Cells were washed with phosphate-buffered saline (PBS) and incubated in RIPA lysis buffer supplemented with protease inhibitors (Sigma-Aldrich, St. Louis, MO, USA). Protein concentrations were measured using bicinchoninic acid protein assay (Thermo Fisher Scientific, Waltham, MA, USA). Equal amounts of proteins were separated using sodium dodecyl sulphate–polyacrylamide gel electrophoresis and then transferred onto polyvinylidene difluoride membranes (Millipore, Billerica, MA, USA). The blots were blocked with 5% fat-free milk in PBS containing 0.5% Tween-20 for 1 h at room temperature and incubated with antibodies against TNFRSF13B (1:1000, PA1-41199, Thermo Fisher Scientific, Waltham, MA, USA), p53 (1:1000, sc-126, Santa Cruz Biotechnology, Dallas, TX, USA), and β-tubulin (1:1000, MA5-16308, Thermo Fisher Scientific, Waltham, MA, USA) overnight at 4 °C. After washing with PBS three times, the blots were incubated with peroxidase-conjugated secondary antibody (1:5000) for 1 h at room temperature. The blots were visualised with enhanced chemiluminescence substrate (Thermo Fisher Scientific, Waltham, MA, USA) and detected using the Bio-Rad ChemiDoc XRS + system (Bio-Rad Laboratories, Hercules, CA, USA).

Cell proliferation assay

Cells were seeded at a concentration of 5 × 103 cells/mL into a 96-well plate and cultured for 4 d. Thereafter, 20 µL of 5 mg/mL 3-(4,5-dimethylthiazol-2-yl)-2,5 diphenyltetrazolium bromide (MTT) solution (Sigma-Aldrich, St. Louis, MO, USA) was added to each well and incubated for 4 h at 37 °C. Afterwards, the supernatants were removed and 100 µL dimethylsulfoxide was added to each well to dissolve the precipitate. The absorbance was measured at 570 nm using a microplate reader (BioTek Instruments, Winooski, VT, USA). Cell proliferation activity was calculated based on the absorbance ratios.

Colony formation assay

Cells were seeded at a concentration of 1 × 103 cells/mL in 10-cm plates (Corning, Corning, NY, USA) and cultured for three weeks. Cells were fixed with 4% paraformaldehyde for 10 min. Wells were rinsed with PBS and colonies were stained with crystal violet solution (0.05% crystal violet, 1% formaldehyde, 1% methanol and 1× PBS) for 10 min. Excess stain was removed by washing repeatedly with PBS. The number of colonies was quantified using the ImageJ software according to a previous study [30].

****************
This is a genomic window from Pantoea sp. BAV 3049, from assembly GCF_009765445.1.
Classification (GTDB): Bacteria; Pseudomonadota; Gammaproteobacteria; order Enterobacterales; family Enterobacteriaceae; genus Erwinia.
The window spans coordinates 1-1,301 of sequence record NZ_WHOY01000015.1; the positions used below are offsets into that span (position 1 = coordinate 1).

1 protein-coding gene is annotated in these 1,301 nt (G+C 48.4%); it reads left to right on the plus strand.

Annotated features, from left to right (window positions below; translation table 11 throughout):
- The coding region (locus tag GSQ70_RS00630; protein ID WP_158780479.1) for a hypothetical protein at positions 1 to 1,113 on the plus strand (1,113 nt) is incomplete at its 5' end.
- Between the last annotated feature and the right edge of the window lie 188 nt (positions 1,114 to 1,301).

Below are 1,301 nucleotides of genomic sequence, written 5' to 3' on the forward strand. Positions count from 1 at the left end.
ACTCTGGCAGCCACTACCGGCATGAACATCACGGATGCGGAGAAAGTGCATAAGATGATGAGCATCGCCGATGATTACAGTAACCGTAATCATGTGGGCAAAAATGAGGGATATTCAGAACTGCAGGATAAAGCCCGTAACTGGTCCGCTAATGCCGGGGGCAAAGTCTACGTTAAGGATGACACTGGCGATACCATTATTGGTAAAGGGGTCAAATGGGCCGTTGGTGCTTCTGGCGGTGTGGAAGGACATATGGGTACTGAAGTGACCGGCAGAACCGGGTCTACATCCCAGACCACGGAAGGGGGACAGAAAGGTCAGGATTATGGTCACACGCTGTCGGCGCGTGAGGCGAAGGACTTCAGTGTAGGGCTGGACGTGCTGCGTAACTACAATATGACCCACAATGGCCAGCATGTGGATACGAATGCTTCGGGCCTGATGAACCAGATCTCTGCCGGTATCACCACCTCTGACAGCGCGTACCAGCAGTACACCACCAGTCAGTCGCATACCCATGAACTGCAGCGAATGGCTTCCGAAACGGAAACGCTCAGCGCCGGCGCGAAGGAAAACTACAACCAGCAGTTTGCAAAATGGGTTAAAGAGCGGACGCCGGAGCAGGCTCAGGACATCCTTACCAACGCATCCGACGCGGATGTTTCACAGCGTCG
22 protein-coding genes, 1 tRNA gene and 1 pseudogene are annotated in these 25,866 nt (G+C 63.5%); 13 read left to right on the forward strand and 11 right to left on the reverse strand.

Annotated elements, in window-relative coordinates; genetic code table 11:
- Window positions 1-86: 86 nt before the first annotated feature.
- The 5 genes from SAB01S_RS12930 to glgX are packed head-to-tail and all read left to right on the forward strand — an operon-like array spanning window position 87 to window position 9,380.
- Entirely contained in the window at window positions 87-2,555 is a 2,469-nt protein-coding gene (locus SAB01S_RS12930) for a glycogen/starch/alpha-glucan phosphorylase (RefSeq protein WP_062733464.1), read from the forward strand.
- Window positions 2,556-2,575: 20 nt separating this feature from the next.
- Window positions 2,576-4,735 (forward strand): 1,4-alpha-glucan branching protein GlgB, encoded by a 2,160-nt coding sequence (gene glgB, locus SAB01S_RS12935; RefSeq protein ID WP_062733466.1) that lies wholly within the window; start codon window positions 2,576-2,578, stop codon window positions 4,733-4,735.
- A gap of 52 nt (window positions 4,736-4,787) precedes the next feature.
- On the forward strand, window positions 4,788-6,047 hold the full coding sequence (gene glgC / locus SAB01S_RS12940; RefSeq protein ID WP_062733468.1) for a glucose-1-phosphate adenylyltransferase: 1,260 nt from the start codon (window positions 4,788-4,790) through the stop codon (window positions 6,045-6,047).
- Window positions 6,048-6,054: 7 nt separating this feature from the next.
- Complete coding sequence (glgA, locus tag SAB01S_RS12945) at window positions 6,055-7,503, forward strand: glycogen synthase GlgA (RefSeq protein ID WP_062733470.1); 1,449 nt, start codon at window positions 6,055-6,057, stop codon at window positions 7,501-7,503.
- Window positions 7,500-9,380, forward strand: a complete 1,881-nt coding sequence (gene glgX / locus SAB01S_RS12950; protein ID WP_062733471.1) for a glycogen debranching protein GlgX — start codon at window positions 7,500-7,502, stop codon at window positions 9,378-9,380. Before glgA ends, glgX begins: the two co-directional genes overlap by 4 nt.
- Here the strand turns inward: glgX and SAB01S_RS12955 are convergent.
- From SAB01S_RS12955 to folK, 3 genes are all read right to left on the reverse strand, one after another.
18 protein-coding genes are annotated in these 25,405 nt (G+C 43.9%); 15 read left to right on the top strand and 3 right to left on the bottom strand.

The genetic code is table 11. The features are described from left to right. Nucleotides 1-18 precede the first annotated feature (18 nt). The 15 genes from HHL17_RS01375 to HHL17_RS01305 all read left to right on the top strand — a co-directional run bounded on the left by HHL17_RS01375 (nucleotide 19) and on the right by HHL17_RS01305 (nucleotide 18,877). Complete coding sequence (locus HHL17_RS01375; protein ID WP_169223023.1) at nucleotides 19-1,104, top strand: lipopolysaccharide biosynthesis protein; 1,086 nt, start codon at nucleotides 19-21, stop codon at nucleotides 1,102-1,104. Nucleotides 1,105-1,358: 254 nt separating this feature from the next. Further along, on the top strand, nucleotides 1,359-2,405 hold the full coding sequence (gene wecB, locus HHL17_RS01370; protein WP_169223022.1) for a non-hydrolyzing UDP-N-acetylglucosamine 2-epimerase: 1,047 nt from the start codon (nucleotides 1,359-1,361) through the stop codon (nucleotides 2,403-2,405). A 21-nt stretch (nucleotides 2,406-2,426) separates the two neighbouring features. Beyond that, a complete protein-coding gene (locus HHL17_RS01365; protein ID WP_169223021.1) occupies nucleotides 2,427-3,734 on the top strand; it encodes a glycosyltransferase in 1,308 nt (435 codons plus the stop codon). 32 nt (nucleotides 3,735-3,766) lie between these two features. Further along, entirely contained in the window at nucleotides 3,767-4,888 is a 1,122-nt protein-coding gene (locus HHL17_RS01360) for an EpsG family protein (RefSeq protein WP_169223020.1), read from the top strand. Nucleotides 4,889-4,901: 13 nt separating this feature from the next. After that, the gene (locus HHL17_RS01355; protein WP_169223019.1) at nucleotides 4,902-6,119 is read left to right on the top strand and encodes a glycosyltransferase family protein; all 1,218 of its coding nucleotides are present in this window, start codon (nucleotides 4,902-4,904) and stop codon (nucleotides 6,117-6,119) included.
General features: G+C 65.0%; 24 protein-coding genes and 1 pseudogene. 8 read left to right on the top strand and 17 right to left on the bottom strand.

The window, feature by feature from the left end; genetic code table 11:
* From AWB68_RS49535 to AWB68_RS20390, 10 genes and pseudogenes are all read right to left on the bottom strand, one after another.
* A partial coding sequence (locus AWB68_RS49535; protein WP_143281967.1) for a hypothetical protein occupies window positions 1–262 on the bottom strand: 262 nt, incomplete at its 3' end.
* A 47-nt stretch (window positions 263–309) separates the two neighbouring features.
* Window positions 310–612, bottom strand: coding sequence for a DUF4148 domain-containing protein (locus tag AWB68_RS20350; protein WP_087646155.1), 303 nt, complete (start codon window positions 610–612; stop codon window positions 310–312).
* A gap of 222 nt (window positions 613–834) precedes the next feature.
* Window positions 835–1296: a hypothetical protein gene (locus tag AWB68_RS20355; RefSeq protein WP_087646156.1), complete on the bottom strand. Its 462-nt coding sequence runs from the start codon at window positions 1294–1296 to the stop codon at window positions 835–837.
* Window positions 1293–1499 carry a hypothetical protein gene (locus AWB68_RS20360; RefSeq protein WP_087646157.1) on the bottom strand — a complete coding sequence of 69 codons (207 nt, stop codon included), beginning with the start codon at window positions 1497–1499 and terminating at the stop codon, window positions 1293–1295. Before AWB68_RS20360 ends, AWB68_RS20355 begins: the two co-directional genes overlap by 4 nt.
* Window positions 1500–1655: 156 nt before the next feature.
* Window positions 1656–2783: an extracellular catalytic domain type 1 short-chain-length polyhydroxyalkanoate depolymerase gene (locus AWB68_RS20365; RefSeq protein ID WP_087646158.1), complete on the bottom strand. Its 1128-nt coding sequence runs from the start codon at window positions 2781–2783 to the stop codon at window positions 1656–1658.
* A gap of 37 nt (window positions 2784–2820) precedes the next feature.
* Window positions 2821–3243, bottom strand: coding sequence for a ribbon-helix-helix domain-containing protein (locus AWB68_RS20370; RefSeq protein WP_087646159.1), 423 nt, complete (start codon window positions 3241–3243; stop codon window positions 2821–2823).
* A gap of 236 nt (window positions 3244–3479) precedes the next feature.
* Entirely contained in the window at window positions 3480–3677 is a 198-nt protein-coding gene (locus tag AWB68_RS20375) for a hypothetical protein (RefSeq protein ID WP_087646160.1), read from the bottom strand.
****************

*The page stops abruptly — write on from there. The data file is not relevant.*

Microarray analysis

Total RNA was isolated using TRIzol reagent according to the manufacturer’s protocol (Thermo Fisher Scientific, Waltham, MA, USA). The quality of isolated total RNA was assessed by the Agilent 2100 bioanalyzer (Agilent, Palo Alto, CA, USA). The total RNA was then amplified, labelled, and hybridised using the Clariom D platform (Affymetrix, Santa Clara, CA, USA) following the manufacturer’s instructions. Briefly, cDNA preparation and biotin labelling were performed using the Affymetrix GeneChip WT Pico kit and then purified using an Affymetrix magnetic bead protocol. The Affymetrix GeneChip hybridisation, wash, and stain kit was then used for array processing. Arrays were incubated for 16 h in an Affymetrix GeneChip 645 hybridization oven at 45 °C with rotation at 60 rpm. The chips were subsequently scanned with Affymetrix GeneChip Scanner 3000. Raw data were analysed using Affymetrix Expression Console and Transcriptome Analysis Console software prior to downstream analysis. The criterion of significantly differentially expressed (SDE) genes was set at a fold change ≥ 2 or ≤ 2 between the TNFRSF13B knockdown and control groups. Functional annotation of the SDE genes commonly expressed in both PC-3 and 22Rv1 cells was performed following the methodology of our previous study [31]. Both the KEGG pathway database [32] and the Reactome pathway knowledgebase [33] were used to annotate genes with their associated functions. The microarray data are available in the Gene Expression Omnibus (GSE196746).